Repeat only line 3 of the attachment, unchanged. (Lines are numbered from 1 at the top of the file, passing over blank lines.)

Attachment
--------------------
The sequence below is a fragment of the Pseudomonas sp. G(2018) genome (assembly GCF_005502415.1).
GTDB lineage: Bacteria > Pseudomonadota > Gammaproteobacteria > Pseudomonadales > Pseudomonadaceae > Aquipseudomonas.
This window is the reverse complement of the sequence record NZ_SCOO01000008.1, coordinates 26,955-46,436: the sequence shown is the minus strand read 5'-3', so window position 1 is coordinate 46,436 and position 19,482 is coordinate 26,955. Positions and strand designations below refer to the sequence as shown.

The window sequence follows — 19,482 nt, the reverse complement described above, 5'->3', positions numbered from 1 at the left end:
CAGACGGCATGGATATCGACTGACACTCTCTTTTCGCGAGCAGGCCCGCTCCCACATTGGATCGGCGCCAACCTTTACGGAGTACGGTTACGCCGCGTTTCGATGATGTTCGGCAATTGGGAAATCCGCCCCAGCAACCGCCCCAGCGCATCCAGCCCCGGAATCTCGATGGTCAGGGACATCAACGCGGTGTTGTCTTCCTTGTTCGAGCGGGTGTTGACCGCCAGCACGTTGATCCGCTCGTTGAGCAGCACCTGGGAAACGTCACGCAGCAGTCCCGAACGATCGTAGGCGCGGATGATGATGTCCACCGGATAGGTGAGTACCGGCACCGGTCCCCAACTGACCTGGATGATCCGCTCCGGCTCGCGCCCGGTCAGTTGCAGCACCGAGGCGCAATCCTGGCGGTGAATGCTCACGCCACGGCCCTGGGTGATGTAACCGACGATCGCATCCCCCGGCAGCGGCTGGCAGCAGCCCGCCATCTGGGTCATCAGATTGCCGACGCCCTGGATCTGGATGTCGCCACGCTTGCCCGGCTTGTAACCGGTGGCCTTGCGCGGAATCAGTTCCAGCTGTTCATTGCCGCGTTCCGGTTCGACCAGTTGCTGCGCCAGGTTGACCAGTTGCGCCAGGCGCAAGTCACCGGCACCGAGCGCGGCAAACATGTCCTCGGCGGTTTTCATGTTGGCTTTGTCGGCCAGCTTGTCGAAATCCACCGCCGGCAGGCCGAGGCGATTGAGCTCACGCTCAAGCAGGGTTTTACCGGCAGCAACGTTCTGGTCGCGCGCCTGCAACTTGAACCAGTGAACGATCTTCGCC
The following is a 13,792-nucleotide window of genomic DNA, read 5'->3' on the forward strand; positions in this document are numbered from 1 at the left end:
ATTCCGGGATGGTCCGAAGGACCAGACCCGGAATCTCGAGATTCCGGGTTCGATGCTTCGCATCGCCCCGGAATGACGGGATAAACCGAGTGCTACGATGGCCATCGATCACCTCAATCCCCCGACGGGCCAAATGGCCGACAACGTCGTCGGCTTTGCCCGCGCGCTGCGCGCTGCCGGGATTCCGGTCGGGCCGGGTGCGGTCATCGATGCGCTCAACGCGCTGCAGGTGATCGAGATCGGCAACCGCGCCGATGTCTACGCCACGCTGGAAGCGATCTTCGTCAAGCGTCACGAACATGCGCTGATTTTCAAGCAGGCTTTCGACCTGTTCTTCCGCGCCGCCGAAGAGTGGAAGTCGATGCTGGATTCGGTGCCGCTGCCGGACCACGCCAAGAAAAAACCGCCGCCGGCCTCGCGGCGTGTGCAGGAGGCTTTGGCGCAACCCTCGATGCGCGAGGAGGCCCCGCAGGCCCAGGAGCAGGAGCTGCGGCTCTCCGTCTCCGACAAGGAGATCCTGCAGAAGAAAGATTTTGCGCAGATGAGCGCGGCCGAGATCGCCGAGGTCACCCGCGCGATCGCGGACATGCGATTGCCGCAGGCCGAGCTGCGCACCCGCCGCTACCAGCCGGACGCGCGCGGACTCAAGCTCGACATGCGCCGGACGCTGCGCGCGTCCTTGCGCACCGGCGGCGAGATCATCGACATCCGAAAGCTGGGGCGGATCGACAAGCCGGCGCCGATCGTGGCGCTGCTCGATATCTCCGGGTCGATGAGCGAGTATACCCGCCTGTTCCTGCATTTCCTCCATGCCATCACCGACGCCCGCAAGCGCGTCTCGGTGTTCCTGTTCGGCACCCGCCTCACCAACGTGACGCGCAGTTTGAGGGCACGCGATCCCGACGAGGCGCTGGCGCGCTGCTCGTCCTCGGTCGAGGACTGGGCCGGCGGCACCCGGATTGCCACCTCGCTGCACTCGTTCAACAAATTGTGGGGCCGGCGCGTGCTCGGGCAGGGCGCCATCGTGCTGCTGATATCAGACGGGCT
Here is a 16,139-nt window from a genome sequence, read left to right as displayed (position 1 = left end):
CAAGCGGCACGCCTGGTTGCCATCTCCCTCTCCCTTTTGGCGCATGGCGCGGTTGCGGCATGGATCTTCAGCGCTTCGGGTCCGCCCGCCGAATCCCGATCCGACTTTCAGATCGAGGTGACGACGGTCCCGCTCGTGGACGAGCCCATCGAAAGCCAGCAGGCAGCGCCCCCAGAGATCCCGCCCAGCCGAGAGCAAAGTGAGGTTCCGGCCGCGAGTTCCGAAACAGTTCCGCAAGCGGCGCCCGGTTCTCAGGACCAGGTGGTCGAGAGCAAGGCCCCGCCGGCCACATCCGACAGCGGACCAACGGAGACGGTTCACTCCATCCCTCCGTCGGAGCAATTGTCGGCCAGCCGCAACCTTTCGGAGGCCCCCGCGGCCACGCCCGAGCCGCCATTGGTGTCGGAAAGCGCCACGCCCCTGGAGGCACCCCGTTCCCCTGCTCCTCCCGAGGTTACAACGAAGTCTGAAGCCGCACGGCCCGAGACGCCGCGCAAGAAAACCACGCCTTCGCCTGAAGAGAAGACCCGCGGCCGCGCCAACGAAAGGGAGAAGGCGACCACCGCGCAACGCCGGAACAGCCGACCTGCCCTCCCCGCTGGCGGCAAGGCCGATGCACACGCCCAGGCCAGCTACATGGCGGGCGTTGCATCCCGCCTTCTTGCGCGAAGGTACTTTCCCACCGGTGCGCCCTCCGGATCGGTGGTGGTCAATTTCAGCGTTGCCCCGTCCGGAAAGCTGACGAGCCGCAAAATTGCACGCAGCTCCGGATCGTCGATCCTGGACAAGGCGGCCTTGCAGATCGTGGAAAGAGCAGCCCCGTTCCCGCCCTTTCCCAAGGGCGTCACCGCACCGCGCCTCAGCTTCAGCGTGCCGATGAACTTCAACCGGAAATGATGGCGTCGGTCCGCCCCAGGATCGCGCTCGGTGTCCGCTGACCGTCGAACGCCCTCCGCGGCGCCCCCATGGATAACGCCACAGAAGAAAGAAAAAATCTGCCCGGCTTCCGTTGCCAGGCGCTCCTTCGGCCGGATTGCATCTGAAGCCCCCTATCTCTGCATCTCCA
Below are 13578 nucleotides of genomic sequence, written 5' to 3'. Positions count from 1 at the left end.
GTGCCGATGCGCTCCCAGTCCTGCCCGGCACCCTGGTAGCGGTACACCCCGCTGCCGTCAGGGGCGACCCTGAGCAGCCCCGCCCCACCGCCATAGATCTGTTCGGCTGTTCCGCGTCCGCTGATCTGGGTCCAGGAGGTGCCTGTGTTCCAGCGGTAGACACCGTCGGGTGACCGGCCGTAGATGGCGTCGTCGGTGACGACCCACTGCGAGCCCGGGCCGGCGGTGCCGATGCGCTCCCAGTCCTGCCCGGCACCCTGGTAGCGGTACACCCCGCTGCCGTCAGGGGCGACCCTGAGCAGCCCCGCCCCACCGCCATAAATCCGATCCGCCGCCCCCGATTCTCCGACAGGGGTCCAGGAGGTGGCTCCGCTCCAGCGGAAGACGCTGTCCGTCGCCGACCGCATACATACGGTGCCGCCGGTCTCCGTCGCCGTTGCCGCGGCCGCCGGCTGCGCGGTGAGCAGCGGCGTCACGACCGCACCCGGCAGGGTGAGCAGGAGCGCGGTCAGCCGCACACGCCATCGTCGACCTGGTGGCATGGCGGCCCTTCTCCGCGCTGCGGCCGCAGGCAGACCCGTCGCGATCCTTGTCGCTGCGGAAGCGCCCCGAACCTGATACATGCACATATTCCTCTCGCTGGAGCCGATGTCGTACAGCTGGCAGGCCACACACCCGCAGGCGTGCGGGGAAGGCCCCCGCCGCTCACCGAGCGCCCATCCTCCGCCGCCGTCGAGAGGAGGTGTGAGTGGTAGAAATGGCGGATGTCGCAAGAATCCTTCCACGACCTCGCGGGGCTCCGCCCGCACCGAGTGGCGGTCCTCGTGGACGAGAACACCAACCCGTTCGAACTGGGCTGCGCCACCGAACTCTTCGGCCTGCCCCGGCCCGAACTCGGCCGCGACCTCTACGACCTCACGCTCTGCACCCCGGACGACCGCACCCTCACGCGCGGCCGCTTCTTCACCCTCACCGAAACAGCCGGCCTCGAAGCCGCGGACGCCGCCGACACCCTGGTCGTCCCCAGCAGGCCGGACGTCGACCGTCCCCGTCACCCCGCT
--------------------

This window is the reverse complement of the sequence record NZ_SCOO01000008.1, coordinates 26,955-46,436: the sequence shown is the minus strand read 5'-3', so window position 1 is coordinate 46,436 and position 19,482 is coordinate 26,955. Positions and strand designations below refer to the sequence as shown.